Despite a special congressional election well underway, with many absentee ballots already returned and early in-person votes cast, the New Mexico Supreme Court may consider a case that challenges the validity of one of the candidates whose name is on the ballot.
In April, a state district judge dismissed a claim that Chris Manning, the Libertarian candidate for First Congressional District, should not be on the ballot. Petitioners Ginger Grider and James Clayton, who are both members of the Libertarian Party of New Mexico, argued that the Libertarian Party should not have been granted major party status in the special election and that the party went against its own rules when nominating Manning. Grider and Clayton, through their attorney Blair Dunn, asked in April for the state supreme court to overturn the lower court’s decision. Dunn argued in the petition that the Libertarian Party should not be granted major party status since no gubernatorial or presidential candidate received at least five percent of the vote in the 2020 general election.
It’s unclear when the high court may make a determination or whether it will call for oral arguments, but the New Mexico Secretary of State’s office filed a response on Tuesday that argues the Libertarian Party of New Mexico rightfully holds major party status.
In the response, General Counsel for the Secretary of State’s office Dylan Lange cited a 1996 opinion from then-New Mexico Attorney General Tom Udall that states major political parties can maintain their status if any candidate from the party gets at least 5 percent of the vote on a presidential or gubernatorial election ballot. Udall’s opinion states that “…any candidate of the qualified political party, in any partisan race, may satisfy the requirement by receiving the required number of votes.”
Lange also argued that New Mexico’s election law pluralizes “candidates” in the section that spells out major party status candidates.
“This is the clearest reading because a political party will only have one canddate in a general election for a presidential or gubernatorial race; they will never have ‘candidates,’ as is used in the statute,” Lange wrote.
The Libertarian Party also filed a response this week arguing similar points as the Secretary of State’s office.
But Dunn argued in the petition to the state supreme court that a broad reading of that statute could lead to a crowded ballot and could risk the integrity of state elections.
“It is hard to imagine that the Legislature really meant that as long as a party has membership in the political party of not less than one-third of one percent of the statewide registered voter file, and a candidate in the general election for county dog catcher that gets 5% of the vote, gets to be a major party as long as their dog catcher candidate gets 5% in each subsequent election for governor and president,” Dunn wrote in April.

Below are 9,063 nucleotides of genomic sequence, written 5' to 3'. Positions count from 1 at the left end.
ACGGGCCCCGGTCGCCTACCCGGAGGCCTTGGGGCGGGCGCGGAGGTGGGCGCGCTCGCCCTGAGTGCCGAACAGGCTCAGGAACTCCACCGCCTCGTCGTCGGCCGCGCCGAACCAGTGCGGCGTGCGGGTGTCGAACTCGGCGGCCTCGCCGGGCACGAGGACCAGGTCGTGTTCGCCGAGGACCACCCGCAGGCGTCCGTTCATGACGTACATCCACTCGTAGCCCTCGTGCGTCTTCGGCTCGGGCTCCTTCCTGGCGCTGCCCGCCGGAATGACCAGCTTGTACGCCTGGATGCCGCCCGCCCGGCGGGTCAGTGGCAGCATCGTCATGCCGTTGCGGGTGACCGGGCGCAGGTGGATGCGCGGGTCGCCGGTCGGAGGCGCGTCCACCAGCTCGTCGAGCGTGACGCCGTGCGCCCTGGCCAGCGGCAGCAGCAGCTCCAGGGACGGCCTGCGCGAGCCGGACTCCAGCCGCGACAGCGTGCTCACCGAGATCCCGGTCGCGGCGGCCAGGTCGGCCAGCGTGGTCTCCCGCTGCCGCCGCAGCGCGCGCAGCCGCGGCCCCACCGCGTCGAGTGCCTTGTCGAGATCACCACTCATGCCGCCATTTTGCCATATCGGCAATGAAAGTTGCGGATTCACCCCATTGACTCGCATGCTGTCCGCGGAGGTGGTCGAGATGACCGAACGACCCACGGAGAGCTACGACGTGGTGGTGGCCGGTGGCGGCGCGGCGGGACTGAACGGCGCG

Interestingly, the viewpoints of Dunn and the Secretary of State’s office seem to have been reversed since 2018.
In 2018 the Libertarian Party of New Mexico ran a slate of candidates in the general election, but none for governor. That year Dunn ran for New Mexico Attorney General and former Gov. Gary Johnson ran for U.S. Senate, both as Libertarians. At the time, the Secretary of State’s office said the Libertarian Party would need a candidate for governor that also received at least five percent of the vote in order to keep its major party status.
“Secretary [of State] Toulouse Oliver interprets the statute to mean that in order for a party to qualify as a major party, they must receive at least five percent of the vote for the office of governor or president only during the last general election,” a spokesperson for the office said at the time.
Dunn, at the time, argued that state election law would have allowed the party to keep its status through 2020, despite not having a gubernatorial or presidential candidate on the ballot in 2018.
It is still unclear if or when the high court may call for additional responses or oral arguments, but Election Day for the special First Congressional District election is less than two weeks away and election officials have already begun mailing out ballots and early voting is well underway.
Dunn, whose father Aubrey Dunn is running in the special election as an independent candidate, told NM Political Report in April that the issue is less about who is on the ballot and more about challenging the lower court’s decision to throw the case out without considering evidence from him and his clients.
“It’s the principle of the process,” Dunn said. “It’s denying these people their opportunity in court in order to prop up the party system.”